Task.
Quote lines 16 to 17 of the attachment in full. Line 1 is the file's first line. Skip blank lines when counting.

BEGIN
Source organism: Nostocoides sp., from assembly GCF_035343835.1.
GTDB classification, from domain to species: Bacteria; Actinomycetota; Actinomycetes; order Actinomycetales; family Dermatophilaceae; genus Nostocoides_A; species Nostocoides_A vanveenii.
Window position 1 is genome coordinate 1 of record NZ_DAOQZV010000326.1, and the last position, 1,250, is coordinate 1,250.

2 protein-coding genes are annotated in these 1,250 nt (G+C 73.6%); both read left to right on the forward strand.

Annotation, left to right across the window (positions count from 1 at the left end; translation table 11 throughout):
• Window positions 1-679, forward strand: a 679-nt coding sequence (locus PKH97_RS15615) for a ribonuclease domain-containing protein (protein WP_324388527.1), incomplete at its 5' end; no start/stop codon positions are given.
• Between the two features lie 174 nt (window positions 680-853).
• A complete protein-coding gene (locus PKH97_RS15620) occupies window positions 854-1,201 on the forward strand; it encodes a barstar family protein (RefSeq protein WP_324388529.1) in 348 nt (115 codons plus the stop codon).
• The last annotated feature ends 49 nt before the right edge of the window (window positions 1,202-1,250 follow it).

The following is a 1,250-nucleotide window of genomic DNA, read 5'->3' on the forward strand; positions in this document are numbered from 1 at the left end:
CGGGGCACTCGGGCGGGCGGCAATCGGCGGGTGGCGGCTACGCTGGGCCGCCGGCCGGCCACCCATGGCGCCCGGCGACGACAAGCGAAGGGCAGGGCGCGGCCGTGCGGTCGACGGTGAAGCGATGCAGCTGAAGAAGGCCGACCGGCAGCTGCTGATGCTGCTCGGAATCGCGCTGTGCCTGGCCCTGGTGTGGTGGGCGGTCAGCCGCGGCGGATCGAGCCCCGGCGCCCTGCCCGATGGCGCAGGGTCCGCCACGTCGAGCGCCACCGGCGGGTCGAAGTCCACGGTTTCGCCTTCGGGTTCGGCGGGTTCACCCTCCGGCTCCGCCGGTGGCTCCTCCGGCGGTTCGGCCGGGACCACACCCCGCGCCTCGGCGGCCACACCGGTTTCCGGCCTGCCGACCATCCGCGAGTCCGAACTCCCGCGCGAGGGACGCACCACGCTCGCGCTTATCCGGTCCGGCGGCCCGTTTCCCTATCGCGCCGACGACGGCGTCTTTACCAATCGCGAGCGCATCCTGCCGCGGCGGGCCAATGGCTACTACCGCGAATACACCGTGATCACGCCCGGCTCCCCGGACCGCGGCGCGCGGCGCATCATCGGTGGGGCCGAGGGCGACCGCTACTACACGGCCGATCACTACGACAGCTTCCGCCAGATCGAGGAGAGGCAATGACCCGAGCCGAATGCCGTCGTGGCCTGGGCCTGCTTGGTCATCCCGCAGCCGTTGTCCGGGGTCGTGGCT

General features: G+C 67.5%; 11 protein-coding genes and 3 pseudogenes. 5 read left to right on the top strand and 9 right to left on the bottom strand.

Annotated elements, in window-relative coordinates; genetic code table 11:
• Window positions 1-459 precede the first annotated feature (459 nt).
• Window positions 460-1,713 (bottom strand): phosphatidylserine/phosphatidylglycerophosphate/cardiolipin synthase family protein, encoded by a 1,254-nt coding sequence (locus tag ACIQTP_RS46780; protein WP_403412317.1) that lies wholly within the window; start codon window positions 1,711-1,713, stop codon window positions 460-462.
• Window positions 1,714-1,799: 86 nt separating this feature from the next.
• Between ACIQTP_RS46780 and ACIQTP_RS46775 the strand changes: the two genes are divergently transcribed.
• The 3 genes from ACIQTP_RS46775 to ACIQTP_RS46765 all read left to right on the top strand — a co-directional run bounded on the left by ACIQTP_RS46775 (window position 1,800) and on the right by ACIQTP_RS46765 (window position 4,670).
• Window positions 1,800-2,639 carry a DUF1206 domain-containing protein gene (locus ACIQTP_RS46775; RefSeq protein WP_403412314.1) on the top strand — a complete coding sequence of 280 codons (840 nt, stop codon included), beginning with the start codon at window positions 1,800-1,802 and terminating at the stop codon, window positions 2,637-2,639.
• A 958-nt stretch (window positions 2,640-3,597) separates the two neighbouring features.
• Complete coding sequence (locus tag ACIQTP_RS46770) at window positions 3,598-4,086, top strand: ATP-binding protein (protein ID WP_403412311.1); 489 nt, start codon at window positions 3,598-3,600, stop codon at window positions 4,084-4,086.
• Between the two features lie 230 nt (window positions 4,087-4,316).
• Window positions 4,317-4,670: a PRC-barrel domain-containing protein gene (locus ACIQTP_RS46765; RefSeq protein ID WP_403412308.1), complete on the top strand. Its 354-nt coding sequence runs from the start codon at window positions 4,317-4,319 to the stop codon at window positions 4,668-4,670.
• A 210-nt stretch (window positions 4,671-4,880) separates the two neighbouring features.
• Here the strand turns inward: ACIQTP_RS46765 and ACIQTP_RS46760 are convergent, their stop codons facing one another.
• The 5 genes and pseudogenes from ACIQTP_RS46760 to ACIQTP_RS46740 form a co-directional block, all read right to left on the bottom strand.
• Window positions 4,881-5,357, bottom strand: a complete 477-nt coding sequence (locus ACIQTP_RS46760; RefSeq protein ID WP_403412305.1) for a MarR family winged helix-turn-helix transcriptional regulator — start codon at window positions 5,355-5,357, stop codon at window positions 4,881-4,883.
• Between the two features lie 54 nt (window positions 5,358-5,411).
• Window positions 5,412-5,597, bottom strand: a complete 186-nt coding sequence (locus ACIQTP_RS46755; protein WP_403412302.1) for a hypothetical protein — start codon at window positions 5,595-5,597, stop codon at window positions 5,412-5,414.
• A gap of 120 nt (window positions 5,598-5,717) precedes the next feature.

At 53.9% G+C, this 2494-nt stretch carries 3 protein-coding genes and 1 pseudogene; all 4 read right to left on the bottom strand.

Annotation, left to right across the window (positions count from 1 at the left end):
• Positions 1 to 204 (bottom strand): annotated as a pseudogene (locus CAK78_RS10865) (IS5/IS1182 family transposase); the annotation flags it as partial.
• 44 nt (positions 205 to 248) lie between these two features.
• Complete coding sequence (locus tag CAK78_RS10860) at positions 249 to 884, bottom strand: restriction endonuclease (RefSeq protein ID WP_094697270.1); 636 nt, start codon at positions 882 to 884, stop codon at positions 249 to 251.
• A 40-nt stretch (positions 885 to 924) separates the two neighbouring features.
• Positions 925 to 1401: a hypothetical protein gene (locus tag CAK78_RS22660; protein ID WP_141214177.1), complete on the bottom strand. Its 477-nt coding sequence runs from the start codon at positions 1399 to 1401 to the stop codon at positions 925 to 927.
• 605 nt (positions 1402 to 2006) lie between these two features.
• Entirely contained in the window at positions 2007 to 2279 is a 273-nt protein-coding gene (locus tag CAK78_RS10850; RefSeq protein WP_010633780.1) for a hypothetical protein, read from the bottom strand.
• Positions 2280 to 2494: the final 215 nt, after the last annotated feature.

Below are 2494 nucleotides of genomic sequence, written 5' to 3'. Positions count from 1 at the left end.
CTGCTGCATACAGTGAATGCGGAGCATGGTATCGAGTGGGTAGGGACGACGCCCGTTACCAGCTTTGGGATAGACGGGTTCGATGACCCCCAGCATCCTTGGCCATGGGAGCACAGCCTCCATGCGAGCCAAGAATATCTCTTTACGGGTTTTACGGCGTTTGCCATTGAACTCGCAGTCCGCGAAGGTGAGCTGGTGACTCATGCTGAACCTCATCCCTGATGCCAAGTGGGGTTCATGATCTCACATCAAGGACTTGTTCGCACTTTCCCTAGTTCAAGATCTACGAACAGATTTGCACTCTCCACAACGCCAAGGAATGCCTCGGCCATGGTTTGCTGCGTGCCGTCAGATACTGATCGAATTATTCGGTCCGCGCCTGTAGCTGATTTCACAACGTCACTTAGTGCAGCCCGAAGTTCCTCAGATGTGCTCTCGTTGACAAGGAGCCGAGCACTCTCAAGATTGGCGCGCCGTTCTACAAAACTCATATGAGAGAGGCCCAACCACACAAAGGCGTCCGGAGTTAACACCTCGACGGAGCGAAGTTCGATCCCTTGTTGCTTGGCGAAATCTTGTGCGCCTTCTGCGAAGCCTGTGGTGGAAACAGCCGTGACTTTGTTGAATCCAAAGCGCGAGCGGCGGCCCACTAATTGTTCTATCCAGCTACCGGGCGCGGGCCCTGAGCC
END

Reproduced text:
• Window positions 1,714-1,799: 86 nt separating this feature from the next.
• Between ACIQTP_RS46780 and ACIQTP_RS46775 the strand changes: the two genes are divergently transcribed.